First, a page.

Post related to music.

Cincinnati's The Tillers will perform Live From Studio A before they head on over to the 2021 Ohiolina Music Festival in Granville, OH!

Tune in for live music and conversation on what they've been working on since their latest 2018 release.

It's all waiting for you on 90.5FM Columbus, 106.3FM Newark and on line at!


From John Coltrane to Tierra Whack, Philadelphia has historically been home to generations of forward-thinking, boundlessly creative Black artists. This year, the Black Music City program celebrated that legacy with a series of projects ranging from community concerts to unique compositions and more.

Briston Maroney will join us for a Live From Studio A session in advance of his sold out show at the A&R Music Bar that night presented by WCBE! 

Judges for this year's Tiny Desk Contest waded and watched and debated through thousands of entries, but today we finally have a winner: Her family knows her as Mecca Russell – we'll come to know her as Neffy.

Today "has been absolutely wild," she tells All Thing Considered's Mary Louise Kelly in a conversation this afternoon, following the announcement of the news early this morning. "My mom is bursting at the seams," she says, adding that her parents are "really happy, and that makes me happy."

WCBE is looking forward to hosting the Seratones Live From Studio A in advance of the show that night at the Rumba Cafe


Picking one Tiny Desk Contest winner from the thousands of amazing entries we received this year wasn't easy.

Music impresario George Wein, who spawned the modern music festival when he helped launch the Newport Jazz and Newport Folk Festivals, has died at the age of 95.

According to a statement from his family, Wein died peacefully in his sleep early Monday morning.

Wein co-founded the Newport Jazz Festival in 1954 and the Newport Folk Festival in 1959. Newport was the first and largest event of its kind in the U.S., setting the standard for outdoor music festivals to come.

We're celebrating NPR's 50th anniversary by revisiting cultural milestones from the year we began broadcasting.

"My mother and father believed very much in the power of conceptual thinking," Sean Ono Lennon, John Lennon and Yoko Ono's son, explains of the inspiration for his parents' song. "We're listening to someone who isn't naive, and isn't saying these things from a kind of arrogance, or ignorance."

On this day, 50 years ago, John Lennon's album Imagine — along with its utopian title track — was released. Let's listen back.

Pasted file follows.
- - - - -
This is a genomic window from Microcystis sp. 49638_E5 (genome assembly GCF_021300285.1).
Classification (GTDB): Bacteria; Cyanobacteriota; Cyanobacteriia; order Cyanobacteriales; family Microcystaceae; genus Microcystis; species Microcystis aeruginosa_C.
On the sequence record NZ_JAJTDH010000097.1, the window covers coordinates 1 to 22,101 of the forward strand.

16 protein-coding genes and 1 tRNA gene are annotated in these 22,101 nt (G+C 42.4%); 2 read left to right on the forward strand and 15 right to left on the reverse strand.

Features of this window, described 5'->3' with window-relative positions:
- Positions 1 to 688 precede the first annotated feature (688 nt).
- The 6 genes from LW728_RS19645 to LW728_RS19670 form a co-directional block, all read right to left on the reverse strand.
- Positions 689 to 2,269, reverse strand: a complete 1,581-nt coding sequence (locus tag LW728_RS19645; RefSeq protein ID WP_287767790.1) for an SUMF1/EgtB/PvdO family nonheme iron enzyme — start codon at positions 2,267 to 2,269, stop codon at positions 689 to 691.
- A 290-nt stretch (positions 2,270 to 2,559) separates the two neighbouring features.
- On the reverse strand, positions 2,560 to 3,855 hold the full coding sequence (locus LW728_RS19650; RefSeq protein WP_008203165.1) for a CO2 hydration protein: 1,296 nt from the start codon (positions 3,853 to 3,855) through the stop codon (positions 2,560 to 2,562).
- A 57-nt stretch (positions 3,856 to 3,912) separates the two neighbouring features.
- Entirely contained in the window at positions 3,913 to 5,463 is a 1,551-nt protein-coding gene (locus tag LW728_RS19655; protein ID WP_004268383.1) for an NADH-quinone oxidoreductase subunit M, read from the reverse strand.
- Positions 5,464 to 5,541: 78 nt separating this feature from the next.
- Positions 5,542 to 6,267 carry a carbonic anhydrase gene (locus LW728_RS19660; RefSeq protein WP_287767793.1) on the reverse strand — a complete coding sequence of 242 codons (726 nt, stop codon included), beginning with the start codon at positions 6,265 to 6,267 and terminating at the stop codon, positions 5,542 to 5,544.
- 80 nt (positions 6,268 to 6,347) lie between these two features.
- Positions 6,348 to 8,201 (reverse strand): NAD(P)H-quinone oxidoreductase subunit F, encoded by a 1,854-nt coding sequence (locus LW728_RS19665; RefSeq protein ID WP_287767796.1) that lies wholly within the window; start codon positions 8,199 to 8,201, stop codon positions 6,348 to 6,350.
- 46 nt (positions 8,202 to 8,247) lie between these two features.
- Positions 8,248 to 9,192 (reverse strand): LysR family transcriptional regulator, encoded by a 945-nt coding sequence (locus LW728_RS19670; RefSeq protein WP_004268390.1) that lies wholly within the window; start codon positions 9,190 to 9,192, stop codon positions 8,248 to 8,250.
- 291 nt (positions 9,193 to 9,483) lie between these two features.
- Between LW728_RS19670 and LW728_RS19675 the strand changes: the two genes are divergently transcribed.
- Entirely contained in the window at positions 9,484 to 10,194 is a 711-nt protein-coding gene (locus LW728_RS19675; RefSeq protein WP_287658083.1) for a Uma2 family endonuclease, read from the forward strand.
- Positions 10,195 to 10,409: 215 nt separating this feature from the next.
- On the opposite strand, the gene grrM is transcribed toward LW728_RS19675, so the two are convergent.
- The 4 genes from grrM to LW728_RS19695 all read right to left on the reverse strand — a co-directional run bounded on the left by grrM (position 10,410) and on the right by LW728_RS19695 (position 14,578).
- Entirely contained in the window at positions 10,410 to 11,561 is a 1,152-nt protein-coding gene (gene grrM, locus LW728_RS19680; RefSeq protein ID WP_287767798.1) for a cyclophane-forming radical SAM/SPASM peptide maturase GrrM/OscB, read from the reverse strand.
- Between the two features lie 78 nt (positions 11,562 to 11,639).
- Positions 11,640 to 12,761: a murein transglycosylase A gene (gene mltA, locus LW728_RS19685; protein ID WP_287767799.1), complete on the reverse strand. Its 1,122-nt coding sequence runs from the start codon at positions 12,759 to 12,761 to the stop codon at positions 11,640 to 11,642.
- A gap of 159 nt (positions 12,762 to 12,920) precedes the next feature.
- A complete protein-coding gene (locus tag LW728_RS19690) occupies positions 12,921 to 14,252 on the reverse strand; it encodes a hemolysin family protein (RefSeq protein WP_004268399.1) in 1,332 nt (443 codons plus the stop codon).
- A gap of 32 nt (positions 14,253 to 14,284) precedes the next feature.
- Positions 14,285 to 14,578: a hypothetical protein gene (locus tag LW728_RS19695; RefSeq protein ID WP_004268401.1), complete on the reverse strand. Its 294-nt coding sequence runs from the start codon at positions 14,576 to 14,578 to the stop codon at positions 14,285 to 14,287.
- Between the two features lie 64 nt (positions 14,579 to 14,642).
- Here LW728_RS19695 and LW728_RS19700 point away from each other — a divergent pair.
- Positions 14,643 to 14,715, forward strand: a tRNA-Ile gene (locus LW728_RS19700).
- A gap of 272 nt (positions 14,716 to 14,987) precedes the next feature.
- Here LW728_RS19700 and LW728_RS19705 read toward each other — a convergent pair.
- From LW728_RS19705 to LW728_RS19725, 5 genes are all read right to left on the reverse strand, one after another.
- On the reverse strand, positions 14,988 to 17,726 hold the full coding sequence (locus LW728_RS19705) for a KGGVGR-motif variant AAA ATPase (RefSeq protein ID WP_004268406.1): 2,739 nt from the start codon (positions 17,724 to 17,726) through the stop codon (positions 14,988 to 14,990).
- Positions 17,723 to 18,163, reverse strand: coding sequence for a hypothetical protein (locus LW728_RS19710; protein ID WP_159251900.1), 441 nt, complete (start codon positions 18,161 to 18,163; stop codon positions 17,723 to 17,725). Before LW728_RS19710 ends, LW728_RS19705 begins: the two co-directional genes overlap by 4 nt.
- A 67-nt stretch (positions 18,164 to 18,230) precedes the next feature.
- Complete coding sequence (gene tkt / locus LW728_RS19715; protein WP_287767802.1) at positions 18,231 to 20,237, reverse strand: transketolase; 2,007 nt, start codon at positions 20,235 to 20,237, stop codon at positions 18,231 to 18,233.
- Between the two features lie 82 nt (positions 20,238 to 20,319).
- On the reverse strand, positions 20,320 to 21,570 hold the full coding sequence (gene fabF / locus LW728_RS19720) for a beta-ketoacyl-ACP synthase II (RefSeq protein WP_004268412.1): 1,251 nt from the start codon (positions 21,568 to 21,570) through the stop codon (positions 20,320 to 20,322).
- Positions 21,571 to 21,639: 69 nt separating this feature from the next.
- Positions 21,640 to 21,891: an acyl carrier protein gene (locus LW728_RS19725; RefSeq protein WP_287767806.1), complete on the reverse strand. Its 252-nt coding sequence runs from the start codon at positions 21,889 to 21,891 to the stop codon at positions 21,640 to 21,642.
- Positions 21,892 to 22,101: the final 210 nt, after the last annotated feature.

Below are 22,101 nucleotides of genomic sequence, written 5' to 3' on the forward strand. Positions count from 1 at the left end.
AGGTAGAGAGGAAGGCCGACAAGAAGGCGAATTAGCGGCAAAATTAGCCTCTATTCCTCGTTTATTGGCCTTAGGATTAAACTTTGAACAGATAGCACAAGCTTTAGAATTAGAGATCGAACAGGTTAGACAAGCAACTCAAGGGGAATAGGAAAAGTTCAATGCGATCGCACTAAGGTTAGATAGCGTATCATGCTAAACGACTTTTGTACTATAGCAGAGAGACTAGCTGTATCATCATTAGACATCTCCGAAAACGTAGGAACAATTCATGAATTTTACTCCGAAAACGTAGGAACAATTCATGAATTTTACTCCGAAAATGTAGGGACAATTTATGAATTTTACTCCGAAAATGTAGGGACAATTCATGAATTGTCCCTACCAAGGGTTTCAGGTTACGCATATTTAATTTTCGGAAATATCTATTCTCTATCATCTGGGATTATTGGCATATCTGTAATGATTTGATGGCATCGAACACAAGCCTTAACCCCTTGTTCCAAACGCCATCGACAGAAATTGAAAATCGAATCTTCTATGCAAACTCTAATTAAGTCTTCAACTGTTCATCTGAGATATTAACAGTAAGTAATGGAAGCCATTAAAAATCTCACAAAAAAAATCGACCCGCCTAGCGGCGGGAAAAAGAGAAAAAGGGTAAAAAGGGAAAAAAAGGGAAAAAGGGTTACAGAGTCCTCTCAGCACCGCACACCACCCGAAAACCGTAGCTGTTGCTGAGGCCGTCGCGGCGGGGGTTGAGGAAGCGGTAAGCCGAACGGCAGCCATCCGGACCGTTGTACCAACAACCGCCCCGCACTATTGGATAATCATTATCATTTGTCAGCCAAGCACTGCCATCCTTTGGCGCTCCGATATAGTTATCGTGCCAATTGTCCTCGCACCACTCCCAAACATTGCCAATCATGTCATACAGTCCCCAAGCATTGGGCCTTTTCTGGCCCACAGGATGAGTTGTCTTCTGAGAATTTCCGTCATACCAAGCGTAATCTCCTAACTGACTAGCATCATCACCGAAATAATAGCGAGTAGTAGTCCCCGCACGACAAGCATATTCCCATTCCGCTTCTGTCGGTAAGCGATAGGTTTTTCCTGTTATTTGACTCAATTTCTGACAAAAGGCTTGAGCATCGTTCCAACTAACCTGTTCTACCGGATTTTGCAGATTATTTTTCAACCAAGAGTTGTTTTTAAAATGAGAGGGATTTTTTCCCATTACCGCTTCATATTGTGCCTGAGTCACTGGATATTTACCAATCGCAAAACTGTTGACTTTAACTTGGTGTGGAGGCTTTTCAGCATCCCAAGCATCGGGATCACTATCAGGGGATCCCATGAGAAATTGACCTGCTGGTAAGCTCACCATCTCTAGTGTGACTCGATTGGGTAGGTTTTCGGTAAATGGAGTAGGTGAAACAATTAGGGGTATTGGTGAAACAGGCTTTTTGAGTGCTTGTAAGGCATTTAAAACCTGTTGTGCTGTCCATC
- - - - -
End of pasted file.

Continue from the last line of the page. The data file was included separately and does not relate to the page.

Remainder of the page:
Ron Gallo is perpetually evolving. Over the last few years, the former lead singer of roots rock band Toy Soldiers has embraced a range of sounds in his music: indie rock, garage and — for his newest album, Peacemeal -- lo-fi pop.

Michigan Rattlers
Doug Coombe; Detroit Metro Times

Michigan Rattlers will perform Live From Studio A in advance of their show that night at The Basement!

They're out on the road with their second full-length album That Kind Of Life and we're happy they'll be making a stop in Columbus and WCBE!

Tune in for live music, conversation and more chances to win tickets to the show!

WCBE is looking forward to the return of Paul Thorn and a Live From Studio A session in advance of the show that night at Columbus Athenaeum Theatre with special guest The Vindys! 

Faye Webster
Pooneh Ghana

Faye Webster will be dropping by to perform Live From Studio A in advance of her sold out show that night at the A&R Music Bar with Danger Incorporated!

Nearly 40 years since they last made music together, the members of ABBA are back. The Swedish pop group has announced an upcoming "hologram" concert in London and its first studio album in four decades.

"We took a break in the spring of 1982, and now we've decided it's time to end it," the band announced in a news release. "They say it's foolhardy to wait more than 40 years between albums, so we've recorded a follow-up to The Visitors."

Musician Tim Ries has been a touring member of The Rolling Stones since 1999, playing woodwinds and keys. But he also enjoyed a special relationship with drummer Charlie Watts, as their shared love of jazz bloomed into a series of collaborations. Watts died Aug. 24 at age 80; below is Ries' remembrance of a few exceptional moments from their two-decade friendship.

Soul artist Bette Smith will join us Live From Studio A in advance of her show on Saturday at Natalie's Worthington